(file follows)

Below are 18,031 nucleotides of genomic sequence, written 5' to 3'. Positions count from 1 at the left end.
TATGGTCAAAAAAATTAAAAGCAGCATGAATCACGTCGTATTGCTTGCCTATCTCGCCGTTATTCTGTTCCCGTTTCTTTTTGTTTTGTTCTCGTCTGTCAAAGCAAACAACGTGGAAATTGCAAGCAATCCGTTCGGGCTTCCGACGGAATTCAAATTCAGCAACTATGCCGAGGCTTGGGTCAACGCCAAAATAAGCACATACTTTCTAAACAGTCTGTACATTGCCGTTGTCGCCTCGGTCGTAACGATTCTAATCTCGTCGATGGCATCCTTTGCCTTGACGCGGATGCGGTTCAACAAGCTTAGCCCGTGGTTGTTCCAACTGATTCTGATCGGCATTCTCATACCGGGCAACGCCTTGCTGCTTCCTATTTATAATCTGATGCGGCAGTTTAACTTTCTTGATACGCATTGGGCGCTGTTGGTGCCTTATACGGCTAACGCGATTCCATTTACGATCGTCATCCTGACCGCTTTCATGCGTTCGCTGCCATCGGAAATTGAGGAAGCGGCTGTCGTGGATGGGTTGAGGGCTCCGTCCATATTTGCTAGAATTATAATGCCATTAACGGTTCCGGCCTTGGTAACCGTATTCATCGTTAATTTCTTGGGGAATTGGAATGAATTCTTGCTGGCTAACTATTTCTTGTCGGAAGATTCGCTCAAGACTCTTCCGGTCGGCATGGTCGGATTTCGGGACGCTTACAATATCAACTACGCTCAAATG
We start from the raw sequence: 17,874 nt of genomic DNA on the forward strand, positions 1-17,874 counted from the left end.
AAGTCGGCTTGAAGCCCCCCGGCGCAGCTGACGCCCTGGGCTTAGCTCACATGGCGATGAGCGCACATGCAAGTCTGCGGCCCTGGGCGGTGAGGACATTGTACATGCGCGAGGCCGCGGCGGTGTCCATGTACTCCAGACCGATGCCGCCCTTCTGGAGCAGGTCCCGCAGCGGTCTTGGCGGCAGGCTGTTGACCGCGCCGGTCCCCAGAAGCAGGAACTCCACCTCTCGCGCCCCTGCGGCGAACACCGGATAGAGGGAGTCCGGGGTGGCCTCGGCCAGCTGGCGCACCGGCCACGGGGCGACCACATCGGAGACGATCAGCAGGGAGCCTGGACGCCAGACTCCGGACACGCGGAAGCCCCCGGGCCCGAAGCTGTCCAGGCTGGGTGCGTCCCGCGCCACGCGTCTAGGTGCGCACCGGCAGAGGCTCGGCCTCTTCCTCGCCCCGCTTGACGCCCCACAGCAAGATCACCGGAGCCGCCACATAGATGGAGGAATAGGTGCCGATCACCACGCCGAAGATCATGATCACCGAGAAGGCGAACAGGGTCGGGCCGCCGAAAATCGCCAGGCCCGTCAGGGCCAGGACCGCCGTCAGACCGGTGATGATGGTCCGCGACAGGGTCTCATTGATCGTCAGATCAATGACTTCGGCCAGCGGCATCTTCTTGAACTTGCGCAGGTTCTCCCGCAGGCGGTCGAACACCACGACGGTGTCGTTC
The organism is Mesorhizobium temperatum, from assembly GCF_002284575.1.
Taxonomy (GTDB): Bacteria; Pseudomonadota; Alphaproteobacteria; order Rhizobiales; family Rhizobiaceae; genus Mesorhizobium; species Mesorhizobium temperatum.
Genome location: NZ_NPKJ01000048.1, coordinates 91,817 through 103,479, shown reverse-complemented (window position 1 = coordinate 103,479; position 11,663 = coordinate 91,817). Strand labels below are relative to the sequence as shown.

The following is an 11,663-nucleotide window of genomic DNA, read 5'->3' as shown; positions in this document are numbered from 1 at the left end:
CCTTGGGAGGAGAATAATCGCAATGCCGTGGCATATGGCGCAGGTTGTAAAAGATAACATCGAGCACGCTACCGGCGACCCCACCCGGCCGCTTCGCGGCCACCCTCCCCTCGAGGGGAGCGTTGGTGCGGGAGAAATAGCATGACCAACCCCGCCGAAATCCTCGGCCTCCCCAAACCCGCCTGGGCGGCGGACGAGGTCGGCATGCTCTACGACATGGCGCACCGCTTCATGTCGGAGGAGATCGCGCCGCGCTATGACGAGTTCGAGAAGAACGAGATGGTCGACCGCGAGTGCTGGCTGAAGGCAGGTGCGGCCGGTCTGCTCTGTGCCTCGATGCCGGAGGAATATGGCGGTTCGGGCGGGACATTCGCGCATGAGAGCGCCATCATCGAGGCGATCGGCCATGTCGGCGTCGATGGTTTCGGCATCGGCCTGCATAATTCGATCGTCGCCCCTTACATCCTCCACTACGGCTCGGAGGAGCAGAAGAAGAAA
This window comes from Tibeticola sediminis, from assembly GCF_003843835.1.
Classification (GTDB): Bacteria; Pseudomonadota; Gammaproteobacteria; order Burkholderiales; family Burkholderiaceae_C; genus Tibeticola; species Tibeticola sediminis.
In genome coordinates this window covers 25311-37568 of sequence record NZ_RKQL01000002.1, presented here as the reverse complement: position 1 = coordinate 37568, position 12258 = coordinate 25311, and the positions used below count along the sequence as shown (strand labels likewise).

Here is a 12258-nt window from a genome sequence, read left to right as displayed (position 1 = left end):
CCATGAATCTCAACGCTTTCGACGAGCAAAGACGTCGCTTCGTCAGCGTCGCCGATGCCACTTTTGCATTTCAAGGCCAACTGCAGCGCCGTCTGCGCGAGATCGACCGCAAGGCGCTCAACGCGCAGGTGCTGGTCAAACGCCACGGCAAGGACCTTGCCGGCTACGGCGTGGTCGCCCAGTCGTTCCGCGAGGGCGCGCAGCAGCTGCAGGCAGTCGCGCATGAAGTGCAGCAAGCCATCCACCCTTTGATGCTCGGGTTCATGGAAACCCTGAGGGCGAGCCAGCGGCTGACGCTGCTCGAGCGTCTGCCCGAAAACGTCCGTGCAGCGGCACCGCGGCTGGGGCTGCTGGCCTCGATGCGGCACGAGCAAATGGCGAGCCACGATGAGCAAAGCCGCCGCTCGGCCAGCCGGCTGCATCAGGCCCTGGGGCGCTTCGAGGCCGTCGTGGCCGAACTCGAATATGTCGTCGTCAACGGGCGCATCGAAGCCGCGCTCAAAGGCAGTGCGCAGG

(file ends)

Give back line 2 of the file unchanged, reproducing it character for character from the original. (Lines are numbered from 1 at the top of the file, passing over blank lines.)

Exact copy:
TATGGTCAAAAAAATTAAAAGCAGCATGAATCACGTCGTATTGCTTGCCTATCTCGCCGTTATTCTGTTCCCGTTTCTTTTTGTTTTGTTCTCGTCTGTCAAAGCAAACAACGTGGAAATTGCAAGCAATCCGTTCGGGCTTCCGACGGAATTCAAATTCAGCAACTATGCCGAGGCTTGGGTCAACGCCAAAATAAGCACATACTTTCTAAACAGTCTGTACATTGCCGTTGTCGCCTCGGTCGTAACGATTCTAATCTCGTCGATGGCATCCTTTGCCTTGACGCGGATGCGGTTCAACAAGCTTAGCCCGTGGTTGTTCCAACTGATTCTGATCGGCATTCTCATACCGGGCAACGCCTTGCTGCTTCCTATTTATAATCTGATGCGGCAGTTTAACTTTCTTGATACGCATTGGGCGCTGTTGGTGCCTTATACGGCTAACGCGATTCCATTTACGATCGTCATCCTGACCGCTTTCATGCGTTCGCTGCCATCGGAAATTGAGGAAGCGGCTGTCGTGGATGGGTTGAGGGCTCCGTCCATATTTGCTAGAATTATAATGCCATTAACGGTTCCGGCCTTGGTAACCGTATTCATCGTTAATTTCTTGGGGAATTGGAATGAATTCTTGCTGGCTAACTATTTCTTGTCGGAAGATTCGCTCAAGACTCTTCCGGTCGGCATGGTCGGATTTCGGGACGCTTACAATATCAACTACGCTCAAATG